Growing up in a house with a large yard, I did my share of yard work as a child. I had to mow the lawn, rake the leaves, spread mulch, as well as many other assorted tasks. Now that I have a house of my own, it looks like yard work will once again be a major part of my life.
On Saturday, while the Cutlet was napping, I decided to undergo the task of raking the leaves. With three trees in the backyard, we can get a fairly substantial covering of leaves. Fortunately, the yard isn’t especially large, so it didn’t take me too much time to organize the leaves into a few neat piles.
I then began to scoop the leaves into leaf bags. I was about halfway through my third bag when I looked at my hand and noticed that my wedding ring was no longer on my finger. Either while scooping the leaves off the ground or pushing them into the bag, it must have slipped off.
I immediately scanned the top level of the most recently packed bag, but I didn’t see it. I tried sifting through the leaves, but I figured that would just shift the ring deeper into the bag. So I began to pull out the leaves, sort through them and place them into another bag.
I wasn’t having any luck, and it was starting to get dark out. In the remaining light, I began to look through the remnants of the leaf piles that I had already scooped up. I can only imagine what my neighbors must have thought if they saw me.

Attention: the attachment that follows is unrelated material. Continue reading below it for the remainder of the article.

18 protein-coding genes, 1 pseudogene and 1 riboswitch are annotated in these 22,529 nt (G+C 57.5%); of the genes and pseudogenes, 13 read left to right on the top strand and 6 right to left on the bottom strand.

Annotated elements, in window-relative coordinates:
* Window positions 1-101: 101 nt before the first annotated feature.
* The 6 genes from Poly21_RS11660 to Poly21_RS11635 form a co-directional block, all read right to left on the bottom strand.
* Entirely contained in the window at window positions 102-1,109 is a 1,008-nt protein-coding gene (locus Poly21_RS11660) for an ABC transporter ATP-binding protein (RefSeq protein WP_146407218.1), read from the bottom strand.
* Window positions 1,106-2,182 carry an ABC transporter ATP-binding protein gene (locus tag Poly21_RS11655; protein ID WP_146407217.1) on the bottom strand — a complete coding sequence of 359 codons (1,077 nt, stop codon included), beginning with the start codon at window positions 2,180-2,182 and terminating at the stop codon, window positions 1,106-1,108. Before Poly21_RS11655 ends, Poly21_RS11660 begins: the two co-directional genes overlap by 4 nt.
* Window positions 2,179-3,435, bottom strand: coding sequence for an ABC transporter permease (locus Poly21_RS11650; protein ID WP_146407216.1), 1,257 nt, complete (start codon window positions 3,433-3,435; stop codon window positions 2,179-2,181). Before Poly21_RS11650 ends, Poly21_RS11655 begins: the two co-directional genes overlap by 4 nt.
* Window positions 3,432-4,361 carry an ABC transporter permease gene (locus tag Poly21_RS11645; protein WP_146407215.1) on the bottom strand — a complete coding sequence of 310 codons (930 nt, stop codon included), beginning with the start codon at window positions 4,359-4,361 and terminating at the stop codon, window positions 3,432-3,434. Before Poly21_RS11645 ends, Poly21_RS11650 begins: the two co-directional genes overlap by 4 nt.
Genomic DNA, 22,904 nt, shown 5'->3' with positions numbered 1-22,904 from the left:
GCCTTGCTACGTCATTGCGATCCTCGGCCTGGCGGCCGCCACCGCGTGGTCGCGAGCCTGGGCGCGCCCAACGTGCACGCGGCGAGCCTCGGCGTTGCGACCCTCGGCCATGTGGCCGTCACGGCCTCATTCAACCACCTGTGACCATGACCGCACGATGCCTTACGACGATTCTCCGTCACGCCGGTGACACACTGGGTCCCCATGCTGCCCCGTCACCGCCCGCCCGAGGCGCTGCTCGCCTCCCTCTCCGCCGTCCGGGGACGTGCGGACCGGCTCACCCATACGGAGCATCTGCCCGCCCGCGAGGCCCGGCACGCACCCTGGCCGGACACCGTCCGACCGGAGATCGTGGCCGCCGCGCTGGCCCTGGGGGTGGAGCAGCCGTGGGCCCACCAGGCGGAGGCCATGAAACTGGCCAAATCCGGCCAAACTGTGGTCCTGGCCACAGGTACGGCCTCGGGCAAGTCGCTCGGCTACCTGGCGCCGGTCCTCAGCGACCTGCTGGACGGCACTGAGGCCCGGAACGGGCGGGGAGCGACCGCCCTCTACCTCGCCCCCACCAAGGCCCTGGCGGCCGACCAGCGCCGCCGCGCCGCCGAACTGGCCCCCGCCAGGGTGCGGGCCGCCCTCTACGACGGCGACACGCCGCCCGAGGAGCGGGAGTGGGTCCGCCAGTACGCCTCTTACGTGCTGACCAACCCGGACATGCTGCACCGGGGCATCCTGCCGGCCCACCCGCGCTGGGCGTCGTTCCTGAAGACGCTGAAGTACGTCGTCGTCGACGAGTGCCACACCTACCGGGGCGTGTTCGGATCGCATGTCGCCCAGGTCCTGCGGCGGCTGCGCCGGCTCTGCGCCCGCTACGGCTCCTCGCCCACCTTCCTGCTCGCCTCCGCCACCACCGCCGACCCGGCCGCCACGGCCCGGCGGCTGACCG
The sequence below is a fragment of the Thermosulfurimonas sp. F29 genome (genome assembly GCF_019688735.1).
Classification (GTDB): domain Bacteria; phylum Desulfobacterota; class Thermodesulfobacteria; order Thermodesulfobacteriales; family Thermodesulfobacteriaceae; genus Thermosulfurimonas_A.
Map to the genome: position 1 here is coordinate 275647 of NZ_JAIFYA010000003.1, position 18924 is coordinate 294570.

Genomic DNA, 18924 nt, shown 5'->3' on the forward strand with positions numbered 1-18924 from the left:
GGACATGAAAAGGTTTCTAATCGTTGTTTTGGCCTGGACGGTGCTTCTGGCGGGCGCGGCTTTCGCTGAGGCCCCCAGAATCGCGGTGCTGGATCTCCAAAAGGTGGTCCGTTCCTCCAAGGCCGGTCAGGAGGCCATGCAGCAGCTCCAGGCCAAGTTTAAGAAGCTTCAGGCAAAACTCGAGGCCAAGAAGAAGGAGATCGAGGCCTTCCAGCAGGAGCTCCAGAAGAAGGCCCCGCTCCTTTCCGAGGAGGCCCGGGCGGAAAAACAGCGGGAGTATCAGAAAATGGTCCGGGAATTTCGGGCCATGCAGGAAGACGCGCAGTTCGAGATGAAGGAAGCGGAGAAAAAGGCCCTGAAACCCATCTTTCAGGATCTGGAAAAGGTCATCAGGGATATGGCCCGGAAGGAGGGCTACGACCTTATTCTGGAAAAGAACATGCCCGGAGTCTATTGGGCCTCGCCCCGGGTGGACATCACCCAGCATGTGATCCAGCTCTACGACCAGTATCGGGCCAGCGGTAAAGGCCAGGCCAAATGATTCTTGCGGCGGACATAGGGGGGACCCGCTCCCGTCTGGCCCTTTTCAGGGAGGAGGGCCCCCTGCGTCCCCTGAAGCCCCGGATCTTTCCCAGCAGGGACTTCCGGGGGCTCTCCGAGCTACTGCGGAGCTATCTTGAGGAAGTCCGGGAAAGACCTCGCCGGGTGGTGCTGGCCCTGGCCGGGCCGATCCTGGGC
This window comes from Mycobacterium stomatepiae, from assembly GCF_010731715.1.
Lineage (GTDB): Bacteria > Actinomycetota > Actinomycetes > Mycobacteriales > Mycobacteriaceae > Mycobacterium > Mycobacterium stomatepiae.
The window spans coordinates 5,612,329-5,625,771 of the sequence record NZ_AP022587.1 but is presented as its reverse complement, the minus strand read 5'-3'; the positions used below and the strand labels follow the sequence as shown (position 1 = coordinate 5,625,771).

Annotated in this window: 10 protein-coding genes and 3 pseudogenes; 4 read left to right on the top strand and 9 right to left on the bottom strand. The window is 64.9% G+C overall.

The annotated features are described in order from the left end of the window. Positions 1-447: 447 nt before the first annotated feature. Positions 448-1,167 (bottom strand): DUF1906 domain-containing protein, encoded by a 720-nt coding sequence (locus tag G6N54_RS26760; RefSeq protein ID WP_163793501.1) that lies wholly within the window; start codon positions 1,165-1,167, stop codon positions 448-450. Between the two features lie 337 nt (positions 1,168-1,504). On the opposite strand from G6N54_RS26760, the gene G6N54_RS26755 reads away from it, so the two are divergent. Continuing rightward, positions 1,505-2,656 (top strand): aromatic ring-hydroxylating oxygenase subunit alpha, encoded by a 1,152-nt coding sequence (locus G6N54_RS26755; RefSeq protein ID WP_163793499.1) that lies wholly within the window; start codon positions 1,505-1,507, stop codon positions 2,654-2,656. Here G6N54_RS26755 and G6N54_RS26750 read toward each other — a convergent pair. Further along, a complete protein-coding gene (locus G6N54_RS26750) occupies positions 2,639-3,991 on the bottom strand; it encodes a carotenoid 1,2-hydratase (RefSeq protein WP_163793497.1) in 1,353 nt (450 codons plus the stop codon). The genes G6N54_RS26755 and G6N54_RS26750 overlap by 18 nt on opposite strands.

Eventually, all the sunlight was gone, and the Cutlet woke up from her nap, so my search had to cease for the day. I tried searching some more the next morning, but it was like searching for the proverbial needle in a haystack.
This was the second time I had lost the ring. The first time, I was playing kickball on the National Mall. We stopped the game and had both teams comb the grass, but nobody was able to find it. Miraculously, a few weeks later, after a heat wave killed off some of the grass, one of my teammates actually found it. I was very tempted to give her a call to help me look this time.
I realized that my only real shot at finding it would be with the use of a metal detector, which can conveniently be rented from a nearby equipment store for $20 a day. Once I picked one up, it took a little work to determine the proper sensitivity strength, and how far away from the car I needed to be for optimal performance.
I first tried using it on the bags of leaves. One bag was giving off a consistently strong signal, so I began to search through it. I kept removing leaves and sifting through them, but no luck. The signal persisted, so I stayed with it. Imagine my dismay when I pulled out a fragment of a soda can.
I figured I should make absolutely sure that there was nothing else in the bag, so I checked it with the detector again. The detector was still picking up some metal inside, so I searched through the bag a little more.
A few minutes later, my fingers came across something metallic and round. I optimistically grabbed the object, pulled it from the bag, and when I looked down, I was delighted to see my ring! It was a little dirty, but ultimately, not much worse for wear.
So what have I learned?
– Yard work isn’t all that tough, provided you don’t delay yourself by a few days.
– Do not wear a loose-fitting ring while doing yard work.
– Metal detectors are incredible inventions.
– I may need to get larger fingers.